It is widely held that Christianity, and specifically Catholicism, has been too powerful in having its values upheld, or some would say imposed on certain aspects of life in Ireland. It is interesting to note the areas in which it could be accused of indifference to what goes on in the public domain. Taking part in an organised way in public political discussion, as far as lay Christians are concerned, has tended for the most part to be limited to referenda on single issues such as divorce and abortion. And often the lay voices are strongly evangelical in tone. It is CORI (Conference of Religious in Ireland) who have worked for years to influence the distribution of wealth, and with no little success, but where are the voices of Catholic laity on the same topic? It is as though we have tacitly decided to let CORI and others carry the faith-based social conscience of the whole group. Or, put another way, many people will be familiar with, and willing contributors to the good works of the churches, and church based organisations, collections for various causes, the work of the St Vincent de Paul Society, Trocaire\'s Lenten campaign and so on, and it seems that as a nation we are very good at charity. But charity is not justice. Is it right that the Society of St Vincent de Paul should be the funders of absolutely necessary educational assessments for some children in Dublin schools? This is not to make little of charity and the many people who give generously of their time and money to address the needs of the disadvantaged in our society. However, if Christian living, as opposed to Christian education, had been half as real in the past as we would be led to believe, we would not be faced with the injustices endemic in our education system.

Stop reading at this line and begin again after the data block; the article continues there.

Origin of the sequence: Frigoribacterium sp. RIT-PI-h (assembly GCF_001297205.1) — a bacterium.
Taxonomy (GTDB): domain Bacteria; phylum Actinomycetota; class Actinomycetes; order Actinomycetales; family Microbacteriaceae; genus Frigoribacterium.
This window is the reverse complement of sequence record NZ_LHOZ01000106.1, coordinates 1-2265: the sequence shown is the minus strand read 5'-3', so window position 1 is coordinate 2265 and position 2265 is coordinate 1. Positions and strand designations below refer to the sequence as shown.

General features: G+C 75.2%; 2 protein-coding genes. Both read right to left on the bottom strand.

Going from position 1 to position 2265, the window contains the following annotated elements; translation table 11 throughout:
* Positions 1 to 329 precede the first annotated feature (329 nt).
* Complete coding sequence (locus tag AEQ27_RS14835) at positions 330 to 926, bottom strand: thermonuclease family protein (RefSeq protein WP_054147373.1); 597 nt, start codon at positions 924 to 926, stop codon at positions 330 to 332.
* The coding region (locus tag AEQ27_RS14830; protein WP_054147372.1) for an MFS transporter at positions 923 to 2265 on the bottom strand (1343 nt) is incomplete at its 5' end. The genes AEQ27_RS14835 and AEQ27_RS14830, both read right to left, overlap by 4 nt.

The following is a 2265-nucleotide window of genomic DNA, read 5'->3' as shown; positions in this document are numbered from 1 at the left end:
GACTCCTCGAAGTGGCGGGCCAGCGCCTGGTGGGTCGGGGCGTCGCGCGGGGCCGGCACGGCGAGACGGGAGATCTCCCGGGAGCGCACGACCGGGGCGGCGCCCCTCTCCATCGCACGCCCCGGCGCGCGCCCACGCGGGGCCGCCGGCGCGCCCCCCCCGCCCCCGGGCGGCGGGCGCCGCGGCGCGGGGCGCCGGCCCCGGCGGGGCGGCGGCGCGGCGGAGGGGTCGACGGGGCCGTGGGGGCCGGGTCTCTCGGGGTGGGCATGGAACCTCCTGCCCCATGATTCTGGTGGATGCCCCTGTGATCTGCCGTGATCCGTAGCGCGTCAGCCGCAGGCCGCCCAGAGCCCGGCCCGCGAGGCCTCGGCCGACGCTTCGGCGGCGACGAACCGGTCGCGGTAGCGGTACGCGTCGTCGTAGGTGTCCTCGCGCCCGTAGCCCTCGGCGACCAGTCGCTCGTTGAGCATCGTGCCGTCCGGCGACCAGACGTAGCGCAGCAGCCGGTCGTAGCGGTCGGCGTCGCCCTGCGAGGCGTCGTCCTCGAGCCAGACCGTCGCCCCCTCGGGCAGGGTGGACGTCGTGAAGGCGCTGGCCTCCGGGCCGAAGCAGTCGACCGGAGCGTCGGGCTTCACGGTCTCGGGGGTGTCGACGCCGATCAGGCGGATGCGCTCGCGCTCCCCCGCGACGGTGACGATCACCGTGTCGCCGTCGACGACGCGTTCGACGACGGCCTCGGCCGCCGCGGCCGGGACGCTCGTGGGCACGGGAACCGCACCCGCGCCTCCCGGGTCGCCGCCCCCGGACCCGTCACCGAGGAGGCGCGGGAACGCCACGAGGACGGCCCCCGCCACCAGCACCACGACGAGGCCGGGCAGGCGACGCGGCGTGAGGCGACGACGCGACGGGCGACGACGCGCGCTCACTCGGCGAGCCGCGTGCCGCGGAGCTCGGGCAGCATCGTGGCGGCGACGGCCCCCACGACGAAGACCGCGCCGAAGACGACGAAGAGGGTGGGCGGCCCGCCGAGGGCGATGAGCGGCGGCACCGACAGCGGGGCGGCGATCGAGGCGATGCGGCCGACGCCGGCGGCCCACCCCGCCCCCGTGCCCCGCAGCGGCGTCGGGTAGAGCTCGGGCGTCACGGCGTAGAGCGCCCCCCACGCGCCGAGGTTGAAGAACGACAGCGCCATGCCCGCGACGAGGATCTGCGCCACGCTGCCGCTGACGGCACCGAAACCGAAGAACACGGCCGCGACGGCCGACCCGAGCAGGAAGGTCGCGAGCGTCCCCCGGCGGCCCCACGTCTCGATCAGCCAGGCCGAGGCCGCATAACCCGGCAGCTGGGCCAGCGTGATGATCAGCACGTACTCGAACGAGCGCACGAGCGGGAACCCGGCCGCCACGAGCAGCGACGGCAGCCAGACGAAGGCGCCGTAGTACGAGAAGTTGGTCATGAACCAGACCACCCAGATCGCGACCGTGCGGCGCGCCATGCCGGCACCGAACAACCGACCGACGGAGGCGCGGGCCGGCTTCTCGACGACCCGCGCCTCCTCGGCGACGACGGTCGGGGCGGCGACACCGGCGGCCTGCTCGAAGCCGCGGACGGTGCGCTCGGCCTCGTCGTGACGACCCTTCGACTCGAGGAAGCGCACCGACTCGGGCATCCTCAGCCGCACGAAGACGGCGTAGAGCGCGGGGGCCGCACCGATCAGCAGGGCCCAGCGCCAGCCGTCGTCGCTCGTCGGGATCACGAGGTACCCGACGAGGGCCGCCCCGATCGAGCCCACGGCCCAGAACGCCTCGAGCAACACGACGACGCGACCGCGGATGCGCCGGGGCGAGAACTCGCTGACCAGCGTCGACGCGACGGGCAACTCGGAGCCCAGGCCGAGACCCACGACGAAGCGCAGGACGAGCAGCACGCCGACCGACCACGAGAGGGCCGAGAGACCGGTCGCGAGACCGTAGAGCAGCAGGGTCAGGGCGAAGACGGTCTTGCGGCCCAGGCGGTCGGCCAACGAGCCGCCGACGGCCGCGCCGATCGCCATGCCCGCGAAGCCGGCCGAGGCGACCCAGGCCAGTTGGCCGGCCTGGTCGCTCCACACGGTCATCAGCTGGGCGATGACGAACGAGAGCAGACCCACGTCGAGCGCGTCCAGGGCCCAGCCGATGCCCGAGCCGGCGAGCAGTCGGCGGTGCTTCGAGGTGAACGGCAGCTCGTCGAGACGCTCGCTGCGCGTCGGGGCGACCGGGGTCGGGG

Solidarity as a force for change?